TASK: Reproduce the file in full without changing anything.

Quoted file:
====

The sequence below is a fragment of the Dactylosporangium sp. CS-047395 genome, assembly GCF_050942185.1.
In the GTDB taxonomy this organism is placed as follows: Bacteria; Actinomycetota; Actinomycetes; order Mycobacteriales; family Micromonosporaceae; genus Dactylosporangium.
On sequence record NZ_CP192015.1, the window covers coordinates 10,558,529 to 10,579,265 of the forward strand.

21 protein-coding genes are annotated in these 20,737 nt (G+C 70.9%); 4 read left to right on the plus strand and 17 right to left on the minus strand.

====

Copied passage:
The sequence below is a fragment of the Dactylosporangium sp. CS-047395 genome, assembly GCF_050942185.1.
In the GTDB taxonomy this organism is placed as follows: Bacteria; Actinomycetota; Actinomycetes; order Mycobacteriales; family Micromonosporaceae; genus Dactylosporangium.
On sequence record NZ_CP192015.1, the window covers coordinates 10,558,529 to 10,579,265 of the forward strand.

21 protein-coding genes are annotated in these 20,737 nt (G+C 70.9%); 4 read left to right on the plus strand and 17 right to left on the minus strand.